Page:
The future is now

On the fast track to becoming Australia’s foremost expert on high performance vehicle design, Vawdrey Australia has now upped the ante by developing two ground-breaking 28-pallet PBS vans on behalf of Damorange Refrigerated Transport.

There is more than one parallel between the nation’s largest privately owned trailer manufacturing company, Vawdrey Australia, and Damorange Refrigerated Transport (DRT), a leading force in Victoria’s produce cartage scene.

To begin with, both were founded in 1974 and quickly rose to national fame, and both take pride in a firm commitment to service excellence. But it doesn’t stop there. Both businesses have managed to remain independent and family owned, and both of them share a deep understanding of the transport trade that has been passed on from generation to generation. And, finally, both of them rely heavily on innovation as the fuel driving corporate growth.

Having so much in common – including a joint interest in pushing the limits of modern trailer design – it is no surprise the two father-and-son-businesses have been aligned for more than half a decade, with Vawdrey actively supporting Damorange’s quest to maximise fleet productivity.

“Vawdrey and Damorange just seem to be a natural fit,” says Managing Director Scott Splatt, who is managing the company in unison with his father, Shane. “Both our businesses have come a long way from humble beginnings and both understand the unique characteristics of the Australian market. But we also both know that progress is key to surviving in an industry as competitive as commercial road transport.”

With Vawdrey having spent the last year or so evolving into a nationally acclaimed Performance Based Standards (PBS) expert, it was only logical for Scott to tap into the supplier’s new skillset and join the high performance vehicle (HPV) movement – marked by the arrival of the two new 28-pallet freezer vans in June.

“We’ve developed a relationship with the team at Vawdrey where they know exactly what we require as a business, so if they recommend a certain direction we feel confident in following them down that path,” he says. “As a fleet, it’s important for us to realise our suppliers’ full potential and make the most of it. So when Vawdrey started moving into the PBS field, we knew we wanted to be part of the process.”

According to Scott, DRT is aiming for an annual buy diflucan online pharmacy growth rate of around 15 per cent, so every new pathway to adding efficiency is worth exploring. But the decision to give PBS a go is particularly important to him: “A 28-pallet semi would’ve been unthinkable a while ago, but with PBS becoming more and more sophisticated, it’s now a reality. And since the vehicles will be going up and down the same route, we can sacrifice a bit of geographic flexibility for more payload.”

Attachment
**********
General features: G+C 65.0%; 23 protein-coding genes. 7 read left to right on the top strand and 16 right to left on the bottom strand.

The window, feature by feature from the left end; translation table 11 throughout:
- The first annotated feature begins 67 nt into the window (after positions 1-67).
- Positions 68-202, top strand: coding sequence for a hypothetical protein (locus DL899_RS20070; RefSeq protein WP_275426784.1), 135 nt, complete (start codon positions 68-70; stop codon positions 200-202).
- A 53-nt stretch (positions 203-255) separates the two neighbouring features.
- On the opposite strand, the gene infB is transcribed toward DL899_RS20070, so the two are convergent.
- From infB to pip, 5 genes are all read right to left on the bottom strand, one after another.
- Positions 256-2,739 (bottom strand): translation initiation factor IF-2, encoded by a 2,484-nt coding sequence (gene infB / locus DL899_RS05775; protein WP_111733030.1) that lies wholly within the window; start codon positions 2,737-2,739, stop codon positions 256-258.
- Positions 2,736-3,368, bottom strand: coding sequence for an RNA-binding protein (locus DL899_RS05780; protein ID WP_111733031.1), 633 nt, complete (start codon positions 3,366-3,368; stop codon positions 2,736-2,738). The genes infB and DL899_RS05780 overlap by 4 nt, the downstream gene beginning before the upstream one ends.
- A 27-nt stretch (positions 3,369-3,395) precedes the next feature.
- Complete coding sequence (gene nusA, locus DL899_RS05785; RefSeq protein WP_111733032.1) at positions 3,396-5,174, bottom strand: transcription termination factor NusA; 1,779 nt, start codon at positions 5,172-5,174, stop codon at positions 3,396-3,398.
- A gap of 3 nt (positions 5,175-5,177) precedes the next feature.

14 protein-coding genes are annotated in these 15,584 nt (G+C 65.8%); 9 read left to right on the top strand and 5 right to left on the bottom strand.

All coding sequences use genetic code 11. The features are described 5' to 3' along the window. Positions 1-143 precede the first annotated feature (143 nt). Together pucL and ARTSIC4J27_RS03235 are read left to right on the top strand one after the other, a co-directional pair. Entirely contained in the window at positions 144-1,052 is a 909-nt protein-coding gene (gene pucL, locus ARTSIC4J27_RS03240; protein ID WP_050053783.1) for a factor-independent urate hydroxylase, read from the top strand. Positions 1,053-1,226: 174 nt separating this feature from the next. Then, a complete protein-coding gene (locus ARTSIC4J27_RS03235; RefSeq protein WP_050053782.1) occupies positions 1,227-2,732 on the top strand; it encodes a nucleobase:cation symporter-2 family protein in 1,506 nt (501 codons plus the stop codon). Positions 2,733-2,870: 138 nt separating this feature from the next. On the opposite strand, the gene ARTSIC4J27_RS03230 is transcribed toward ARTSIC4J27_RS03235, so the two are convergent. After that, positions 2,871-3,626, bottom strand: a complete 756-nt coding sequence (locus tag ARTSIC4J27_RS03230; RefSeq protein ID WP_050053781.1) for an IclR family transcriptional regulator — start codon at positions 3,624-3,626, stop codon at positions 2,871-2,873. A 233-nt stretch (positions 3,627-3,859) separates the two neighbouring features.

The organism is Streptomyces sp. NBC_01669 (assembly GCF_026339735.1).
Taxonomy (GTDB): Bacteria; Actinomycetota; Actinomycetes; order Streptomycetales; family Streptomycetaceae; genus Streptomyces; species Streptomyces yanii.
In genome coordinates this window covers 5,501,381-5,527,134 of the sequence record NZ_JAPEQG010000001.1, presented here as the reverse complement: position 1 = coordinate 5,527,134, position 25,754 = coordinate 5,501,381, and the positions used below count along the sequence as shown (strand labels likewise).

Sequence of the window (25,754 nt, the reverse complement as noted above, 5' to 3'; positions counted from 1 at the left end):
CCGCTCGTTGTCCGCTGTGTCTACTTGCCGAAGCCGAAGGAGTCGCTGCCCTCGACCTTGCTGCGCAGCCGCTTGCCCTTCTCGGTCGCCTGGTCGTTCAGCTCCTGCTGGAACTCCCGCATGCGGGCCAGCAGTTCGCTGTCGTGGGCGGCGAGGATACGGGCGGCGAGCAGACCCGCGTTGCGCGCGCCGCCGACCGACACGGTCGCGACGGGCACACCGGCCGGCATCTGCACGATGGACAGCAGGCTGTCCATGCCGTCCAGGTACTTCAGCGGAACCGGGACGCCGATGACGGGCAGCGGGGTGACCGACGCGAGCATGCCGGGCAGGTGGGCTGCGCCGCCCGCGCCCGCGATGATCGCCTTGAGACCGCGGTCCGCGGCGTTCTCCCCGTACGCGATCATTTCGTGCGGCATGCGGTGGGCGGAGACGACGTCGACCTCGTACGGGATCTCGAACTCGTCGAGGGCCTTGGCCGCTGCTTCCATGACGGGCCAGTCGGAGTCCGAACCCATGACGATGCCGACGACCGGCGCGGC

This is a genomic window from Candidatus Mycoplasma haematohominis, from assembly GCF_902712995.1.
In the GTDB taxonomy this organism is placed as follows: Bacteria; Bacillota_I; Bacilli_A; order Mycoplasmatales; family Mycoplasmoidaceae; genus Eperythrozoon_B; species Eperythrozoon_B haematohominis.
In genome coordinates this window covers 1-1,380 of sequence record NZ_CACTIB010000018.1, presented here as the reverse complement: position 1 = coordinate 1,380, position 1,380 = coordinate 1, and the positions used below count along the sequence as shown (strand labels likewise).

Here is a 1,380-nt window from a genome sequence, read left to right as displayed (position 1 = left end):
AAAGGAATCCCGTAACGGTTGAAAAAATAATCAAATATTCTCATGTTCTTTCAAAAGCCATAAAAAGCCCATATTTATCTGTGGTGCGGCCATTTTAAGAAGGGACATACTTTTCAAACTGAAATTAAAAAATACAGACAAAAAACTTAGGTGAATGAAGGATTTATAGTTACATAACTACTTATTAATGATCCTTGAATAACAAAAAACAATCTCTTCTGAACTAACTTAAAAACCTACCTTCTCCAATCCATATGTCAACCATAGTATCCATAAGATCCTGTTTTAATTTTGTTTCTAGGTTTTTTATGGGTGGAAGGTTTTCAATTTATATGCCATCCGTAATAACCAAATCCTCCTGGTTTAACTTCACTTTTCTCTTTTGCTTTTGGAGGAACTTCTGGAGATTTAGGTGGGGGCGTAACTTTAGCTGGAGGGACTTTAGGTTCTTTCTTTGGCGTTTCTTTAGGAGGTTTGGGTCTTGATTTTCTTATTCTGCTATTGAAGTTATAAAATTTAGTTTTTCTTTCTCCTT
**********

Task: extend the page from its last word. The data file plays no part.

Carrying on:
Built to shuttle between Melbourne and Sydney carrying mushrooms and tomatoes, Damorange’s first PBS units have been fully pre-approved to ensure they can be put straight into service. “While we traditionally use B-doubles to transport fresh produce, the nimble 20-metre units are a great alternative for us as we only have to register one trailer each and still only fall six pallets short. In the agriculture industry, where the amount of produce we cart varies every day, that’s something we can work around.”

Competing in an industry where 24 pallets still is the standard volume for a semi, Vawdrey’s new PBS van can boast a 17 per cent capacity advantage compared to a regular van. “If you consider that the industry has only just breached the 26-pallet barrier, it’s a real milestone,” says Scott – adding that he paired each trailer with a short wheelbase Kenworth K200 to stay within the legal limit.

“I’m looking forward to seeing how the combination of a short wheelbase truck with an extra-long trailer will prove itself down the track, but I have a good feeling about it,” he says. “If it does work out, it might be a real alternative for us given the potential savings in registration fees.”

The two new vans – as well as two all-new refrigerated Wingliner units – are joining a fleet of 70 prime movers and 130 conventional trailers in a variety of shapes and sizes, Scott adds, so there could be a real business case for PBS in the Damorange organisation down the line. “I think Vawdrey is the best trailer manufacturing company in Australia, so it’s the ideal partner to help us explore what PBS is all about. They’ve made it nice and simple to get involved, with minimum fuss and bureaucracy, so we’re off to a good start.”